OK, now I'm late!! LOL... I just re-read this, and I sound defensive as hell... ;) I get it folks, I get it. For the last month and a half, Scott has had some "free time" and he started at page 1 of our catalog, and started re-writing and embellishing web-descriptions to assist in search and to assist with SEO. Just think about sitting in front of a computer, starting at page 1, starting to type furiously, and how long it would take you to get to the back page of 12 catalogs and roughly 4,000 pages of dense-packed product. We (NPD) started our business well before the internet. So did other companies. Other companies "caught up" to the internet by uploading data and information from 3rd-party providers... Other people's research... We've refused that compromise, and stand firm that our research and application data is the best and most accurate for Mustang. It's just a bit tougher to search through it, and I'll give you that. :)

Rick
NPD
 

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Rick, as an example try searching for without the quotes “tail light screw” - set the filter to 66 mustang.

Many would expect that this would return only (or at least rank at the top) item with all tree words. That is how search often works works - adding additional terms to filter items and be more specific (at least simple to use sites such as google use this style of search phrases, and this pattern follows natural language patterns).

On your site, it appears any item with any of the terms is returned, and tail light screws are not ranked at the top - more than 13 pages of items are returned. Putting the terms in quotes does not help the search at all either.

This is an actual search example that I tried recently and just reverted to looking in the catalog instead.

Great service with NPD on my two orders, and I plan to order many times again! The search however is not useful most of the time.
 

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I'm just now stumbling on this thread, but I've got to run out for an hour or so. So this will be brief, possibly followed-up by more later... You can call these excuses, or "forcing the customer to adapt", but hopefully some of this helps you out and helps you better understand.

* I recreated some of the early examples, and did not get the same poor results. Brake boosters got me all the brake boosters right away. But I did not make the mistake of clouding the search with "1967", I used the year filter. Please understand that our data is structured like Ford did it. So do not type the year or "mustang" in your search query. That is what the model and year filters are for. We do not include year and model in our descriptions, so all you're doing is sabotaging your own search by entering terms that don't exist in our descriptions. Please understand that it would be a MESS if we put the years in the descriptions, because year ranges for Mustang are typically not the same ranges for truck, or Bronco, or Cougar, yet many of these parts have applications within all of those model ranges. Admittedly, there is a right way to do it, we're just not there yet. Right now we are upgrading our operating system, so the web code has to wait.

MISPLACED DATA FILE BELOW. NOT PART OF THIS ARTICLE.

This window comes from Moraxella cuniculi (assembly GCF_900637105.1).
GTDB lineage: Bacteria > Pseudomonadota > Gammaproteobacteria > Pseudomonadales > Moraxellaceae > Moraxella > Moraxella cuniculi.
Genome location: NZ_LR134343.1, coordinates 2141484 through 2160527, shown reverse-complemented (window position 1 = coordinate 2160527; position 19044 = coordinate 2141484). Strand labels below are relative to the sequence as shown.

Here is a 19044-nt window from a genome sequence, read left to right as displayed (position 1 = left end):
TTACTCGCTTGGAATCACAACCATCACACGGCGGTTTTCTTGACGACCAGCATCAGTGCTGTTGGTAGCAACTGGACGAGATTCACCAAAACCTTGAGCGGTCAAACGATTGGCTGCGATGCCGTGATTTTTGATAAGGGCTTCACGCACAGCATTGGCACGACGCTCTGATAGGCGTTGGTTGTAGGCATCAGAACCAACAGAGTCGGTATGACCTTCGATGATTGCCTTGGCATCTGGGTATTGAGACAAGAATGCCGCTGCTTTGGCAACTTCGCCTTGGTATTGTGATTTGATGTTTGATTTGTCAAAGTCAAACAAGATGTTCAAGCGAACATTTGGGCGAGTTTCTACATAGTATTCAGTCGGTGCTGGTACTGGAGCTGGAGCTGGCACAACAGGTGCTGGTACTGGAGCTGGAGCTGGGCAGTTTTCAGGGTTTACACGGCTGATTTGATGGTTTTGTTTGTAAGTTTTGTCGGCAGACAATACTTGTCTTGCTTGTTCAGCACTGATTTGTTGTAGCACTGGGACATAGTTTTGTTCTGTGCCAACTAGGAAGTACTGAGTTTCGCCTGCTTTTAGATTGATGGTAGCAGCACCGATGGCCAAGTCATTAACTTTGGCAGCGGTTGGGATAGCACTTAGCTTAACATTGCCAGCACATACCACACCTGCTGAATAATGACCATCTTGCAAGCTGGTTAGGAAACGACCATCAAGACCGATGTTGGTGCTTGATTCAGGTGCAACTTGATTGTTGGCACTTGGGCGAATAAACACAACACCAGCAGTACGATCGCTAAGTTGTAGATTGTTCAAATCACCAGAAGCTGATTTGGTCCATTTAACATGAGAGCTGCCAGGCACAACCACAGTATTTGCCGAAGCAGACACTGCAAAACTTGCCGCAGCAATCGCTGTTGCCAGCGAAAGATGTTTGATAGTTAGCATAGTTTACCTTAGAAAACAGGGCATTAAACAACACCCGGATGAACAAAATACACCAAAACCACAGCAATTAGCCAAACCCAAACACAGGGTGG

* Please provide me an example of where we have the "same part" under numerous different part #'s and records. This is news to me.

* We have over 125,000 active sku's, and it's been a full-time job for years to get our descriptions/data pulled away from the original Ford Text format (which before the internet, was the logical and organized way to go), to a web format, where you basically describe parts in a conversational manner. That said, the simpler you keep the search, the fewer keywords that you toss in there, the less you're going to confuse matters. I find that many people think that the more words they put in, the better the search. Not so. The more words you enter that do not happen to match our description fields, the more you are sabotaging your search.

* The most frustrating thing with me, is that I know what is available out there. I know what products exist. So when folks wax-poetic about other websites, I have to bang my head against the desk, because I battle with these sites trying to find specific items daily. I see all of the nonsense and shoddy research and incorrect applications and stuff that is not showing up in the search results, or is irrationally buried 2 pages deep in the search results, on other websites. I am on other websites daily doing product and price comparisons, and they drive me nuts, sometimes I never find what I'm looking for but that I know "must" be there. Not sour grapes mind you, just trust me that all automotive websites could use some help, but it's not as easy as you might think it is.

* Many of the most-popular websites gain their "power" of robust information and robust search terms and glowing/detailed descriptions from a database provider called "ACES & PIES". With ACES & PIES, you can't get the baby without the bathwater. And the bathwater is full of incorrect research, incorrect applications, descriptions and marketing write-up that's pure fantasy (written by the manufacturers, not the company selling you the part, so of course everything is "great"), and so-on.. At face value it looks fancy, first-rate, and helpful. But when you know what you're looking at, it's full of land-mines and bad research and data. We could convert to ACES & PIES tomorrow, and most enthusiasts would cheer. But we would have sold our soul in the process, and tossed all our decades of hard research and discovery out the window.